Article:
The stipulation of facts, which is made a part of the record in the proceedings before the Board, shows that during the year 1947 the respondent was manufacturing house trailers at Kansas City, Missouri; that ten per cent of the raw materials used by him came from points outside of Missouri, and that about twenty-five per cent of his finished house trailers were sold to dealers in other states. While respondent's business was small, the Board had jurisdiction of the proceedings. National Labor Relations Board v. Fainblatt, 306 U.S. 601, 606-607, 307 U.S. 609, 59 S.Ct. 668, 83 L.Ed. 1014; J. L. Brandeis & Sons v. National Labor Relations Board, 8 Cir., 142 F.2d 977, 980.


The evidence upon which the Board based its findings tended to prove that the respondent interrogated his employees about their union affiliations during an organizational campaign, and that, on the day after nine of them had attended a meeting of a union seeking to organize the plant, all of the nine were laid off. The evidence of the respondent, on the other hand, indicates that he had no interest in, and made no inquiries about, the employees' union affiliations, did nothing to encourage or discourage their joining a union, and that the nine employees who were laid off immediately after attending a union meeting were not laid off for that reason, but because of a shortage of essential raw material. The findings of the Board, however, are not without adequate evidentiary support. See and compare, National Labor Relations Board v. Minnesota Mining & Manufacturing Co., 8 Cir., 179 F.2d 323, 326.


The only troublesome question presented is that raised by the respondent's assertion and showing that on December 1, 1948, he had completely ceased the business in which he was formerly engaged, and thereafter had no plant, no manufacturing business, and no employees. It is apparent that for this Court to grant enforcement of an order of the Board requiring an employer to do what he is utterly incapable of doing would serve no useful purpose and would do the Board and the Court no good. We gave consideration to this same problem recently in National Labor Relations Board v. Grace Co., 8 Cir., 184 F.2d 126. In that case the Board's order was in every respect unenforceable if the employer had permanently closed its plant, as it claimed to have done. Moreover, in that case the employer had asked this Court to order the Board to take additional testimony to substantiate the employer's claim that it had ceased operations. We concluded that the proper course to pursue was to retain jurisdiction of the Board's petition for the enforcement of its order, and to direct the Board to grant the employer a hearing upon the question of the alleged cessation of business, and thereafter to report its (the Board's) findings and recommendations.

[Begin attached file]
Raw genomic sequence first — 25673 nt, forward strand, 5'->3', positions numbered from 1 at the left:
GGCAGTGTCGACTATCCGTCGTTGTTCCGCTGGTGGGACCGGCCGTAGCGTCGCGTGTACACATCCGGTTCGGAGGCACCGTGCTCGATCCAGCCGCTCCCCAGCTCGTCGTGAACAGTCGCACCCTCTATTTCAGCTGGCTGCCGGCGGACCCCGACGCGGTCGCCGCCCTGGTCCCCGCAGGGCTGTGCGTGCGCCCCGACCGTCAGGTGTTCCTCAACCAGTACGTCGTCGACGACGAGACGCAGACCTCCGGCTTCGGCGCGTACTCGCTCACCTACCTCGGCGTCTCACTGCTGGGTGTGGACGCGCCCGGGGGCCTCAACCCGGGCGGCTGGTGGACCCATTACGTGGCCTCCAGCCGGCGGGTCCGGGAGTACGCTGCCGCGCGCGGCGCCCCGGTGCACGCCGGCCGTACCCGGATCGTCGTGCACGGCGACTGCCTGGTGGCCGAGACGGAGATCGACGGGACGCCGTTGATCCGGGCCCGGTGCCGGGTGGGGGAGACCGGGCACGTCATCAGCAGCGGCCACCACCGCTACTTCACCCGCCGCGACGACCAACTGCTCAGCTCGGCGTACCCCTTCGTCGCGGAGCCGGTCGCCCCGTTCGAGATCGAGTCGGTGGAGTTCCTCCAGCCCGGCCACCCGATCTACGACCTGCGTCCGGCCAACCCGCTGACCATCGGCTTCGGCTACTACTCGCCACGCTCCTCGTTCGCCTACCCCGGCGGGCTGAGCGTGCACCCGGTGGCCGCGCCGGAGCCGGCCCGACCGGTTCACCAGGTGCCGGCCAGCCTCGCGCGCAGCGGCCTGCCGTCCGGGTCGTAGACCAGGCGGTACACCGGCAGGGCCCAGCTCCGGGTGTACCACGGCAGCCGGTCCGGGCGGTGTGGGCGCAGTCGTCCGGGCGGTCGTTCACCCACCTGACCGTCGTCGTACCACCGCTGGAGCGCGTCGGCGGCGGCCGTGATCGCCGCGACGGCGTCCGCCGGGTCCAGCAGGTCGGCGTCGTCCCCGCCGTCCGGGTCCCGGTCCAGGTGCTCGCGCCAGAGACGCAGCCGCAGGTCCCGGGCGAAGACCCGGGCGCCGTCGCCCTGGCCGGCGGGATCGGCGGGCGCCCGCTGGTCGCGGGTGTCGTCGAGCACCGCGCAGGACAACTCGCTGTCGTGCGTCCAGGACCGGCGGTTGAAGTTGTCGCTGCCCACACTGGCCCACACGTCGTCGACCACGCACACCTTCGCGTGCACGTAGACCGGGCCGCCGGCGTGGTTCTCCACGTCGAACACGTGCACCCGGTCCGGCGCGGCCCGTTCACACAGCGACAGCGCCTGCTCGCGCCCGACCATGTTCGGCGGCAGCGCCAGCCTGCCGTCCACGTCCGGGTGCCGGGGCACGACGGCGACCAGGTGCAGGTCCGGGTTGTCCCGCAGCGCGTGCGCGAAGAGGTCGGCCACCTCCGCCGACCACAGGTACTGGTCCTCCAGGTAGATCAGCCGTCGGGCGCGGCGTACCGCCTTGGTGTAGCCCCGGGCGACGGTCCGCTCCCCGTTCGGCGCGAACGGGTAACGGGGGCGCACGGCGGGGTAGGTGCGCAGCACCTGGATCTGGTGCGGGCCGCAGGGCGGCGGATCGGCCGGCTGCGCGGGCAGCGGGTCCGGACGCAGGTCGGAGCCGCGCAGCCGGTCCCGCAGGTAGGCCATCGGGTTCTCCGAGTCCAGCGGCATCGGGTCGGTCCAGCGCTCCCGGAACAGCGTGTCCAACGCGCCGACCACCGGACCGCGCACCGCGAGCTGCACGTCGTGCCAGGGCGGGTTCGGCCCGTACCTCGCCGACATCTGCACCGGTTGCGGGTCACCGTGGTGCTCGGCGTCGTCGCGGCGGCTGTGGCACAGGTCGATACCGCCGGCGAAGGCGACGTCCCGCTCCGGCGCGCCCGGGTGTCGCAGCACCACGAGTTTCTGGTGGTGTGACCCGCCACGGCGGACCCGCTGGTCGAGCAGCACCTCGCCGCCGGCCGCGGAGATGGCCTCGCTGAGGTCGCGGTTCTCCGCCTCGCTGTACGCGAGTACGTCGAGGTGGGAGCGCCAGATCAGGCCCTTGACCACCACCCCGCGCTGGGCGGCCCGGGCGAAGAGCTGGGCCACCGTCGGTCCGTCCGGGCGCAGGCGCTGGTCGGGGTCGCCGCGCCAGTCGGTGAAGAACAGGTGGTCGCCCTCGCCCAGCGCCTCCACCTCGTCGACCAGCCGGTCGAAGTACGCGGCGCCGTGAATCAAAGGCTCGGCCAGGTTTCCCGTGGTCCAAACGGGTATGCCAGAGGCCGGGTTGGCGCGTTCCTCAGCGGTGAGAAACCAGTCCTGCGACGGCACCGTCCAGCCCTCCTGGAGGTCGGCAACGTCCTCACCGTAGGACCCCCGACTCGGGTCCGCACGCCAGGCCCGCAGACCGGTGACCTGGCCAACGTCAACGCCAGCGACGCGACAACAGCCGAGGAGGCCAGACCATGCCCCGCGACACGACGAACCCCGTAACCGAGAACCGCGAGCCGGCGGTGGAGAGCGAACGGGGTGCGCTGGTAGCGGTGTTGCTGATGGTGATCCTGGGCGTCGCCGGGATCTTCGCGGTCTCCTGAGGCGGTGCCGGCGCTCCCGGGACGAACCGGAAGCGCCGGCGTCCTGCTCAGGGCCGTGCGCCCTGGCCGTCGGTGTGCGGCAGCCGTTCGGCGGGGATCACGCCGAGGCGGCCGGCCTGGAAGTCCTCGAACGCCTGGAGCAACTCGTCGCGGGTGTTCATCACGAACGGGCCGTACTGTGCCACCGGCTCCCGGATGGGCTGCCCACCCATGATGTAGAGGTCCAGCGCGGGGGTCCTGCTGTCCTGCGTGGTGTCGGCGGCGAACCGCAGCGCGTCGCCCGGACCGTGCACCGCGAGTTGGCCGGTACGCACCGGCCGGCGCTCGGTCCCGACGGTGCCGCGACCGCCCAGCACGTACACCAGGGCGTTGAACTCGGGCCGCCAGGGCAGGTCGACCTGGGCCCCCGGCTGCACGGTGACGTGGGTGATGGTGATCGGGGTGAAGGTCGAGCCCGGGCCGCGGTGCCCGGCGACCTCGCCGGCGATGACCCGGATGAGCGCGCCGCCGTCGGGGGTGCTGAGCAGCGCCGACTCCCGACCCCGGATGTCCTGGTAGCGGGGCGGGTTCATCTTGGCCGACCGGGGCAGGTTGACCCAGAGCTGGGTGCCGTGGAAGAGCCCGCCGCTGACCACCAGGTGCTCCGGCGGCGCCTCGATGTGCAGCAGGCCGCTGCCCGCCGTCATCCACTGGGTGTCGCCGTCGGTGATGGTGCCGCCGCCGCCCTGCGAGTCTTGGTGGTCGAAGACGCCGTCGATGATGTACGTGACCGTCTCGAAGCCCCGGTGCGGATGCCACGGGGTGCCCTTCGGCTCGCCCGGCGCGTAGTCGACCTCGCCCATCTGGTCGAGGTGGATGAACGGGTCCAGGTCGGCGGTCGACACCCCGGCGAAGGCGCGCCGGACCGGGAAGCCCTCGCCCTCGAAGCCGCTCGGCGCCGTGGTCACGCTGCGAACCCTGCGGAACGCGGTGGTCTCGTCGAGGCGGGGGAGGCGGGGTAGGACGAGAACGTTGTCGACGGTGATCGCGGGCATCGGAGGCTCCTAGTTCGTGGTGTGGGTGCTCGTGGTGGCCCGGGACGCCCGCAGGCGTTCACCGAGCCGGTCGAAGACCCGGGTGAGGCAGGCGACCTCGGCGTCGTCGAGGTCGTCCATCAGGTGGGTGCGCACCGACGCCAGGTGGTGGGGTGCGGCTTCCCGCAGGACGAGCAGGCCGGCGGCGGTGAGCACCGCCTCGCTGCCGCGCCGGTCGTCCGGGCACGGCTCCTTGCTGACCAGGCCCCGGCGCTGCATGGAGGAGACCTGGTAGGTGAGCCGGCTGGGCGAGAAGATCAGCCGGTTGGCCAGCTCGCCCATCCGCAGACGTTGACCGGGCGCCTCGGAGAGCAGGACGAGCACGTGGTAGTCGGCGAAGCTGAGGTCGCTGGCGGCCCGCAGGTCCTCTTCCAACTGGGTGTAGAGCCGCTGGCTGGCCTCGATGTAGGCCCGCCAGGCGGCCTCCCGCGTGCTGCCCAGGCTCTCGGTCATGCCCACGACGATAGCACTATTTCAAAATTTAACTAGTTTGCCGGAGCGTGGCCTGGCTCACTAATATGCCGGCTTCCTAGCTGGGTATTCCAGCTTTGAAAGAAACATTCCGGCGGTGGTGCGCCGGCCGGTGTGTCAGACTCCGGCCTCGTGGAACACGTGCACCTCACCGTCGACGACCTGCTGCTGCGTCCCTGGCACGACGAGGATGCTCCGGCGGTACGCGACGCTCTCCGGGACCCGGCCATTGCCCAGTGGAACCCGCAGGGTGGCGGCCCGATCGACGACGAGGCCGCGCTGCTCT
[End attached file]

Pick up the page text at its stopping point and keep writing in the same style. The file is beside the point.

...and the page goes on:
In the Grace Company case the rights of employees to reimbursement for loss of wages were not involved. In the instant case such rights are involved. In the Grace Company case a motion was made for the taking of additional evidence to substantiate the assertion that the employer had ceased business. No such motion has been made in this case. In fact, the respondent has filed no brief and presented no argument in support of any of the assertions contained in his answer. It is at least doubtful whether the mere filing of an answer to the Board's petition for enforcement is enough to require a review by this Court of the proceedings before the Board. We have, nevertheless, reviewed the record.


Our conclusion is that, under the circumstances of this case, the Board is entitled to have its petition granted. The respondent cannot, of course, be required to do the impossible. The extent to which compliance with the order of the Board presently may be exacted can, we think, properly be left to the Board. Compare, National Labor Relations Board v. National Garment Co., 8 Cir., 166 F.2d 233, 239.


The petition of the Board for enforcement of its order is granted.